When such an extraction process is conducted in a continuous manner, it is common to have a third phase liquid layer of impurities form between the organic and aqueous phases, i.e., at the organic/aqueous interface in the settling tank or region. Such a third phase impurities layer is colloquially referred to as "crud" in the hydrometallurgical industry. The "crud" layer consists primarily of the organic extraction solvent which contains smaller amounts of aqueous liquid and undissolved particulate material. Such a third phase "crud" layer which forms in the settling tank or region is actually a dispersion, e.g., an emulsion or suspension, of the aqueous and particulate matter in an organic matrix or continuous phase.
During continuous liquid-liquid extraction operations, the third phase layer of impurities accumulates at the organic/aqueous interface. This "crud" accumulation is such that in conventional extraction operations, the settling tank itself must be shut down, dumped and flushed out from time to time in order to prevent the accumulating layer of impurities from eventually interfering with the efficiency of the extraction procedure. Shut down of the settling tank or mixer-settler in the extraction process is, of course, economically disadvantageous, and it is thus an object of the present invention to provide a method for conveniently and economically eliminating the build-up of the third phase "crud" layer of impurities during the organic/aqueous separation procedure in a hydrometallurgical liquid-liquid extraction operation. It has been surprisingly discovered that this "crud" phase can be removed from an extraction settling tank or mixer-settler as it accumulates and broken into its organic, aqueous and particulate components by subjecting it to an electrostatic field.
In accordance with the present invention, material from the third phase layer of impurities which forms at the organic/aqueous interface during hydrometallurgical extraction operations is removed from the extraction settling tank or region as it accumulates and is separated into its organic, aqueous and particulate components. Such separation takes place by introducing the third phase material into a coalescing zone through which is applied an electrostatic field. The electrostatic field causes the aqueous and particulate materials entrained in the organic portion of the third phase layer to coalesce and separate, thereby forming a new organic phase depleted in aqueous and particulate materials, an aqueous phase depleted in organic and particulate matter and a separated aqueous dispersion of undissolved particulate solids. The purified new organic phase thus formed is returned to the extraction process organic stream. The undissolved solids are removed from the coalescing zone and discarded while the substantially particulate-free aqueous material is returned to the leach liquid stream of the extraction process.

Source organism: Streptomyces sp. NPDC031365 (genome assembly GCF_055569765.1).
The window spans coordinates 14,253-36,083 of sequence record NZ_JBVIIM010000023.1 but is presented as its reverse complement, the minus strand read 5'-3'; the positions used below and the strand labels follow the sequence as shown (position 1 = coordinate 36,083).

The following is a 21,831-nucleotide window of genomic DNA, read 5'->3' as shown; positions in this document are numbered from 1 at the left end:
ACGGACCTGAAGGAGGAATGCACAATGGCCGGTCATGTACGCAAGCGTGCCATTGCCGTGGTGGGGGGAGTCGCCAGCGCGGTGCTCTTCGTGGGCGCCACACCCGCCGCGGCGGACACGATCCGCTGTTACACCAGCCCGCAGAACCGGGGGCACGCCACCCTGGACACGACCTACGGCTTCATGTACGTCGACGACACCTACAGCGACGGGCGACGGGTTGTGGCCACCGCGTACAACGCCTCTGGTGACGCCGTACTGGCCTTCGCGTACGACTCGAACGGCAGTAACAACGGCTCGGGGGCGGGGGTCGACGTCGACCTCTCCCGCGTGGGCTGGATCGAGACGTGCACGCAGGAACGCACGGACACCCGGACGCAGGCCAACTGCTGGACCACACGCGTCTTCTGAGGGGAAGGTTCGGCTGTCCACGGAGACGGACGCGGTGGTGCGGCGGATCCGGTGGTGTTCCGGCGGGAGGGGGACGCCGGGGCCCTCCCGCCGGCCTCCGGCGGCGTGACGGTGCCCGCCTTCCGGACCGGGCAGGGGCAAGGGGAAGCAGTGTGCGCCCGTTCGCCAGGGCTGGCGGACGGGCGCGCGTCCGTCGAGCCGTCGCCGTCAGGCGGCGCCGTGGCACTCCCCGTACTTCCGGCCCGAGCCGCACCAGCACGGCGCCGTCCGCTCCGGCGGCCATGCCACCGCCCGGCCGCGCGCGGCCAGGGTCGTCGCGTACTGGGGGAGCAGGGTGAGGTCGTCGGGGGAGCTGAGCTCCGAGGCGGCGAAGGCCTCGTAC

The drawing represents a schematic flow diagram of a hydrometallurgical extraction/stripping system. In such a system, organic solvent is used to extract metal values from an organic leach liquor in an extraction zone and is stripped of such metal values by electrowinning electrolyte in a stripping zone. The extraction zone in such a system comprises a series of four mixer-settlers. "Crud" from three of such mixer-settlers is fed to an electrostatic coalescing unit which breaks the "crud" into its organic, aqueous and particulate components.